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Thread: Mixing Colors with a beamsplitter?

  1. #1
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    Default Mixing Colors with a beamsplitter?

    I know it is possible to combine beam from two lasers of equal wavelength using a cube beamsplitter. But is it possible to mix different colors using the same method?
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  2. #2
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    The question is why would you want to, and have to worry about reflection coming back from the cube and damaging your lasers, and the secondary problem is it will screw up the polarization, you will end up with a randomly polarized beam. The simplest way to do it is to use a dichro filter if the wavelengths are different, it will already have AR properties from the coatings. A beamsplitter cube is really only efficient if you get one with AR coatings on them, and in your case you would need two different coatings on each side of incidence, or else the losses will be high, dichro efficiency of a decent ($40) dichro is in the 90%+ range, beamsplitter cube losses can be 25%.

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    Okay, I see what you mean. I was just wondering if it is even possible.
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  4. #4
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    I know it is possible to combine beam from two lasers of equal wavelength using a cube beamsplitter. But is it possible to mix different colors using the same method?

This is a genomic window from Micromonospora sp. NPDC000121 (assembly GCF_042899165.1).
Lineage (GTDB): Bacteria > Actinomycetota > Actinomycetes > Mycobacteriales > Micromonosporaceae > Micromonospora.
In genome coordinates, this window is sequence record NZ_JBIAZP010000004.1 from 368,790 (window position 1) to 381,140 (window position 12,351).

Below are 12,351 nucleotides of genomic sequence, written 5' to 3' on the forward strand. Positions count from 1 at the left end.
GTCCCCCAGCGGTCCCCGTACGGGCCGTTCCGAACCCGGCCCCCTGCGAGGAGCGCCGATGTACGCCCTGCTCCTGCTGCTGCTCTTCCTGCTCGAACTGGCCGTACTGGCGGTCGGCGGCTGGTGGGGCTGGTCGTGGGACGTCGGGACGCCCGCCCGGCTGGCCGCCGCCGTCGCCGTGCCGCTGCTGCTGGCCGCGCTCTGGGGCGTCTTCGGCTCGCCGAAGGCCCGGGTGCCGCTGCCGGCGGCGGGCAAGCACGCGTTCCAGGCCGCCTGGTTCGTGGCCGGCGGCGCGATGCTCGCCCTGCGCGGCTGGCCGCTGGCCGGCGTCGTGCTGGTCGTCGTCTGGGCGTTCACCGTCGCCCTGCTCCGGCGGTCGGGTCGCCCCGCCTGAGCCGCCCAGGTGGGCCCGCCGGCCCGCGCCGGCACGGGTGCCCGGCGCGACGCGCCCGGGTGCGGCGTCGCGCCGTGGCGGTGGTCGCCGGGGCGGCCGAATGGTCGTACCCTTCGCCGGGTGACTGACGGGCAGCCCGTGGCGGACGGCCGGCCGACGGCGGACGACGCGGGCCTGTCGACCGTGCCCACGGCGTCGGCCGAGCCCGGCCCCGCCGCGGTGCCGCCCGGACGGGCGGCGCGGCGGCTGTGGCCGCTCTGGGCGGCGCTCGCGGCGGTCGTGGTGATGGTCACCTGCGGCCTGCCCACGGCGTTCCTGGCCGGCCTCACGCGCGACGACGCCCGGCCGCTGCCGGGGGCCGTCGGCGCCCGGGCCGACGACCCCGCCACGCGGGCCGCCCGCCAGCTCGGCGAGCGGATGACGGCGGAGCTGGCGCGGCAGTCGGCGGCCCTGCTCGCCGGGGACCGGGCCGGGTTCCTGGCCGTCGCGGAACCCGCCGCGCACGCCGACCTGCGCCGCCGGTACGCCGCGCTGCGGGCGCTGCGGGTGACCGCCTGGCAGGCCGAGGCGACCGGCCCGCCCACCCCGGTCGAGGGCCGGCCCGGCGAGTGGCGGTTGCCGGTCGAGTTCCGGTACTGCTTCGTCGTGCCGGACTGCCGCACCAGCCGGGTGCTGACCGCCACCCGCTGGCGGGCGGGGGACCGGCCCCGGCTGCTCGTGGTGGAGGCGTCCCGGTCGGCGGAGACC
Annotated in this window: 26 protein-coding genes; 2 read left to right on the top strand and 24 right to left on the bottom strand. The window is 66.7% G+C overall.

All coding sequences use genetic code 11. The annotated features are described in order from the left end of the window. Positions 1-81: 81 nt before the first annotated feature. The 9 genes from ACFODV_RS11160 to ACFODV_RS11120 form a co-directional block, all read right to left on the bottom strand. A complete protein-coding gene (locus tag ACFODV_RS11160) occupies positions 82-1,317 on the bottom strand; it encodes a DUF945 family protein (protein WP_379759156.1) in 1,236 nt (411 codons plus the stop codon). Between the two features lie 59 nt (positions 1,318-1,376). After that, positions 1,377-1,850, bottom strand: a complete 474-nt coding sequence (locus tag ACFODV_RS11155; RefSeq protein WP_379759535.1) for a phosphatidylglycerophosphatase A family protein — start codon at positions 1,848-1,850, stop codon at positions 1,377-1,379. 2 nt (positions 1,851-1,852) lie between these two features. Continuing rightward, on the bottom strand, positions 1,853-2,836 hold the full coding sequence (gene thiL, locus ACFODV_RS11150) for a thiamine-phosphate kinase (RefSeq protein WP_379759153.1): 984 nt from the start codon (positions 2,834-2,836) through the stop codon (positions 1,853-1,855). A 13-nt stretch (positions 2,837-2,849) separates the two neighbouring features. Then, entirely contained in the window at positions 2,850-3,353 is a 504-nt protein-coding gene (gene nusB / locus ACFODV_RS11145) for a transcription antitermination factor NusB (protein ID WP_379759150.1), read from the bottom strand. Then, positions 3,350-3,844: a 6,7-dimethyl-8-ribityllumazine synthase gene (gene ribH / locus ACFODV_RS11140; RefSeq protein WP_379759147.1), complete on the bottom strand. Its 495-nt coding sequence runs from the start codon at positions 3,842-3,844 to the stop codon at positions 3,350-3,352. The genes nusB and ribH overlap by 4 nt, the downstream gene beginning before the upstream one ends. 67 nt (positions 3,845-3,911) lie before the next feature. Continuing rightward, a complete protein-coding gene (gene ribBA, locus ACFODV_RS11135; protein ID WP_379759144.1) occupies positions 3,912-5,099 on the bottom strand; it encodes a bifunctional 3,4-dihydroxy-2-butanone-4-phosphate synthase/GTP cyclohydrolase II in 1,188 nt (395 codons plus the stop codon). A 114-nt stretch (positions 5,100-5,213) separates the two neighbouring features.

why not use dichroic mirror,the RGB laser just used the mirror like you want.

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    All I wanted to know is if it could be done!
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  6. #6
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    Quote Originally Posted by Laser Ben View Post
    All I wanted to know is if it could be done!
    http://www.laser-man.co.uk/2006/inde...d=21&Itemid=28

    a small amount of info on my site mate
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    http://www.laser-man.co.uk/opticmounts/

  7. #7
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    That didn't help at all!
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  8. #8
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    It would be like using cheese as chalk. They're both soft, crumbly solids but the differences are too great to allow effective use of the wrong thing.

    If you send green light into a beam splitter made for red light, most will get relected, not much will get passed, and it's so inefficient a lot will be wasted without going anywhere useful. If you had spare red-wavelength beamsplitters, and no dichros for red/green mix, and far too much green, you might do it in an emergency, but that's about it. If you pass the green through, you'll waste so much to take advantage of efficient reflection of red, that you'll not have nearly enough green. If you pass the red and reflect the green, you'll lose more red, and have far too much green. Other possibilities exist, but they're all worse, they won't even give you a balanced choice if the lasers weren't reasonably matched to start with.

    Use dichros.

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